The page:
Freehold Covenants in Barbados


Any purchaser of a developed freehold property in Barbados will most likely be legally bound by certain covenants restricting use of the property. On the other hand, a developer who purchases an area of land which is not yet subject to covenants, with the intention of selling off lots to individual purchasers, will need to ensure that covenants are imposed on each and every lot to be sold, in order to preserve the amenities and value of the development as a whole. The legal regime governing freehold covenants has been derived from English principles and applies in Commonwealth Caribbean territories, including Barbados.

So what does a purchaser of property in Barbados, whether as a developer or as an individual home owner, need to know about the law of freehold covenants? First, there are a number of standard covenants which are found in conveyances of freehold lots in residential developments, such as:- not to use the lot for any trade or business; not to subdivide the lot; not to erect more than one dwelling house on the lot. These examples are all ‘negative’ or ‘restrictive’ covenants, in the sense that they prohibit certain activities on the property, and compliance does not involve any expenditure on the part of the lot owner. On the other hand, there may be ‘positive’ covenants, involving expenditure by the owner, such as covenants to maintain a wall or fence, or to contribute to the cost of maintenance of access roads, drains, parks and gardens. As a general rule, whereas ‘positive’ covenants are binding only on the original purchaser who entered into the covenants, and not on his successors, a ‘negative’ or ‘restrictive’ covenant will in most cases be binding not only on the original purchaser of a lot but on his successors-in-title, unless and until a successor can obtain a ‘discharge’ or ‘modification’ of the covenant by order of the Barbados High Court.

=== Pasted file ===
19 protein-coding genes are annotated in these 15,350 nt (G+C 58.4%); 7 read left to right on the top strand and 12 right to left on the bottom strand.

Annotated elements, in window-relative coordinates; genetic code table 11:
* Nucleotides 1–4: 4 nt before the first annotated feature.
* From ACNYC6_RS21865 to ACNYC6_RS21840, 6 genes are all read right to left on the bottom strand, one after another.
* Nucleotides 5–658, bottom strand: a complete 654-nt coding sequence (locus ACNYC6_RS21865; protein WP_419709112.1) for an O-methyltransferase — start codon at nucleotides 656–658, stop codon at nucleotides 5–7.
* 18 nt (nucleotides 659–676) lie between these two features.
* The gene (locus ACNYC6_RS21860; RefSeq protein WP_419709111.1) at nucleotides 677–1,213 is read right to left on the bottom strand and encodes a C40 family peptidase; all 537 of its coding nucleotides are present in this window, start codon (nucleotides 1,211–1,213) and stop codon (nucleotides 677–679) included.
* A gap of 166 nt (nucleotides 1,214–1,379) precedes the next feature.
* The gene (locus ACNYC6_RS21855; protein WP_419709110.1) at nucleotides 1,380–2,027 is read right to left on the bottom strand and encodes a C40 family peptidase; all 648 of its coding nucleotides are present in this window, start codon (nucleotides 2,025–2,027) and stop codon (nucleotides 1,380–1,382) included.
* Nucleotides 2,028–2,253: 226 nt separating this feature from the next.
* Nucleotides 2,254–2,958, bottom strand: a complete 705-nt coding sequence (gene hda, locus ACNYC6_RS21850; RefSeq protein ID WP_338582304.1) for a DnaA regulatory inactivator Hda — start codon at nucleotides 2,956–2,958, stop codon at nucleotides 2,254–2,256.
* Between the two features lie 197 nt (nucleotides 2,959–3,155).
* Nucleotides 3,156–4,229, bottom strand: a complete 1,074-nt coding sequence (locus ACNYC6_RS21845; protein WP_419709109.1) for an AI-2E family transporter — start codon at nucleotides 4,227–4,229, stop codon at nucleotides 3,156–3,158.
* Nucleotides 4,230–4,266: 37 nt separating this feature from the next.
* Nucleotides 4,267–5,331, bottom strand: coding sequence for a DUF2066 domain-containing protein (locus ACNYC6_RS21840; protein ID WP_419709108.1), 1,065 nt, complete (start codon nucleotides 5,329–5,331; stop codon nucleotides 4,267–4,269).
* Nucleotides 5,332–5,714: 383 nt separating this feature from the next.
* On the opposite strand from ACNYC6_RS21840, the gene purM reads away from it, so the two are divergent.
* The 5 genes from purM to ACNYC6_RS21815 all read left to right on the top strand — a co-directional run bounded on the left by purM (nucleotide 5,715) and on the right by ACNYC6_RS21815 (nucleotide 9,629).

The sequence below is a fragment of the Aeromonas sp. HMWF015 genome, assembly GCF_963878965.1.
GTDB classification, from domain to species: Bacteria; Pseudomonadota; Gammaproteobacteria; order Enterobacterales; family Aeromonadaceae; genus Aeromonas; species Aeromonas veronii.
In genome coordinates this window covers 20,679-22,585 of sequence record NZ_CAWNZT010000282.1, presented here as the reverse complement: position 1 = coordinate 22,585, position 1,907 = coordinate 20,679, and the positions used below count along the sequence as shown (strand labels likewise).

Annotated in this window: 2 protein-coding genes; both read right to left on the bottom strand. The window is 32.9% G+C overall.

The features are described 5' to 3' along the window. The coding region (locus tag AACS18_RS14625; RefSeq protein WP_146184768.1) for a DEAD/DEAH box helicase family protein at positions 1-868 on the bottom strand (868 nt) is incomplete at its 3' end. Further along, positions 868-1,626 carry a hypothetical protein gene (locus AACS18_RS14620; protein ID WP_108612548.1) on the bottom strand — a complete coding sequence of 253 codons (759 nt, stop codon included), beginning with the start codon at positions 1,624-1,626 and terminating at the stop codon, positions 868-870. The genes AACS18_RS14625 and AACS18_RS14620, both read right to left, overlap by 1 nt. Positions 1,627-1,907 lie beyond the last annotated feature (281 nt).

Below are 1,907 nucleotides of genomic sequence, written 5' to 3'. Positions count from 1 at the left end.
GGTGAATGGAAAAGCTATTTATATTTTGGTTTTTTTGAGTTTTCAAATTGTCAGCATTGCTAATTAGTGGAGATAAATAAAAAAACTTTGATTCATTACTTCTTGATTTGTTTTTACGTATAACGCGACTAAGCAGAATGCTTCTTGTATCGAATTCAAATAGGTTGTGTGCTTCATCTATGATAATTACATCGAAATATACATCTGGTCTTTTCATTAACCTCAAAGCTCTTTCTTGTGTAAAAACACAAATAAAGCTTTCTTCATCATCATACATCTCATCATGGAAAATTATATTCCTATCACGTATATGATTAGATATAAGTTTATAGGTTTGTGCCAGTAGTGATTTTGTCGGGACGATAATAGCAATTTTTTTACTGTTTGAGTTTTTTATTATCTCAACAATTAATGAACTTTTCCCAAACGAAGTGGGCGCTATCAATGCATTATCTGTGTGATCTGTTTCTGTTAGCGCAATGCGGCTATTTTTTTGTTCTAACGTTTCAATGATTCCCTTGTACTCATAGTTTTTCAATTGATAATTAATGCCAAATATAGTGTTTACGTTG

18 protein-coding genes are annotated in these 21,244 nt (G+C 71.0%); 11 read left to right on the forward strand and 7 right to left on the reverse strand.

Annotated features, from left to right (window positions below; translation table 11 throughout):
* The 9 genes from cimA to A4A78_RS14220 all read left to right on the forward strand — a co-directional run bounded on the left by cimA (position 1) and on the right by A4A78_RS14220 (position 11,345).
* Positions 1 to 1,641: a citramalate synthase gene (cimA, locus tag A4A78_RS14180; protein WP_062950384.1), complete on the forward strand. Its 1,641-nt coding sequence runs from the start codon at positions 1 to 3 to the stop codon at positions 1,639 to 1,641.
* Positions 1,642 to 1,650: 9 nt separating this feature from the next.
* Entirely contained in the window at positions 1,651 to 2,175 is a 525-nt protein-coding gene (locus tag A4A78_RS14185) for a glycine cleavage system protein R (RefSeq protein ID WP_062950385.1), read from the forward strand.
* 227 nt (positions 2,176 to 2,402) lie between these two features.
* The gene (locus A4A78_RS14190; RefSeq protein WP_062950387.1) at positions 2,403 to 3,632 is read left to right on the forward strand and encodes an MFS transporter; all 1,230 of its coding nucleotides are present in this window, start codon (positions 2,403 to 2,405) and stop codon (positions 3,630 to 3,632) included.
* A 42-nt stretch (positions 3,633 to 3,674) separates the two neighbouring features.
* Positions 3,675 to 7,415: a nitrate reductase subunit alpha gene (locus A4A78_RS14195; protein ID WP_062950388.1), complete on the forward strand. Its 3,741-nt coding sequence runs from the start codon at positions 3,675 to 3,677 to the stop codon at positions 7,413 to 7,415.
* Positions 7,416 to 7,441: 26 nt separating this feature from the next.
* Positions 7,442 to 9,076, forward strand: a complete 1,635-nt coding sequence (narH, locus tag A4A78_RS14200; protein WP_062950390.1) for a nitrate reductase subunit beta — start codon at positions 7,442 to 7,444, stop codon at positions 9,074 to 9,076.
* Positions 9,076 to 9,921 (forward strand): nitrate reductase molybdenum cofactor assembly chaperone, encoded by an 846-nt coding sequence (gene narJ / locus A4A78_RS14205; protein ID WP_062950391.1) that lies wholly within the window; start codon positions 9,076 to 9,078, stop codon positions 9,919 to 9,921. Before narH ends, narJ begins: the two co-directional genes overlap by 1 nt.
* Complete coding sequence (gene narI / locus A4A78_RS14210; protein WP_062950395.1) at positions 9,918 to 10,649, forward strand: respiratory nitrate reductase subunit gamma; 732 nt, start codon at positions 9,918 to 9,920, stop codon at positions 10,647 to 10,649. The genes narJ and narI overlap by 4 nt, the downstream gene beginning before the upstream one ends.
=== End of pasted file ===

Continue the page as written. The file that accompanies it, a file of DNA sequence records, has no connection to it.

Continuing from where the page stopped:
Developer creating a building scheme

From a developer’s perspective, the enforceability of freehold covenants by and against future lot owners in the development is a technicality requiring the services of an attorney specializing in conveyancing and property law. The best means of securing future enforceability of covenants is by the creation of a ‘scheme of development’ or ‘building scheme’, sometimes described as a form of ‘private planning law’ which is additional to and separate from the public planning law and restrictions imposed by the Town and Country Planning legislation. To create a building scheme, there must be evidence that the developer defined precisely the geographical area of the scheme, divided the land into lots, and then sold each lot subject to the same covenants; further, it must be clear that the original purchasers of the lots acquired their properties in the knowledge that the lots were subject to a building scheme, which means that the developer’s agent should show each purchaser a plan of the estate and give him details of the restrictions. By so doing, the developer creates a ‘local law’ binding all the lot owners and their successors, and enabling present and future owners to sue and be sued on the covenants. In legal parlance, this is known as ‘reciprocity of obligation.’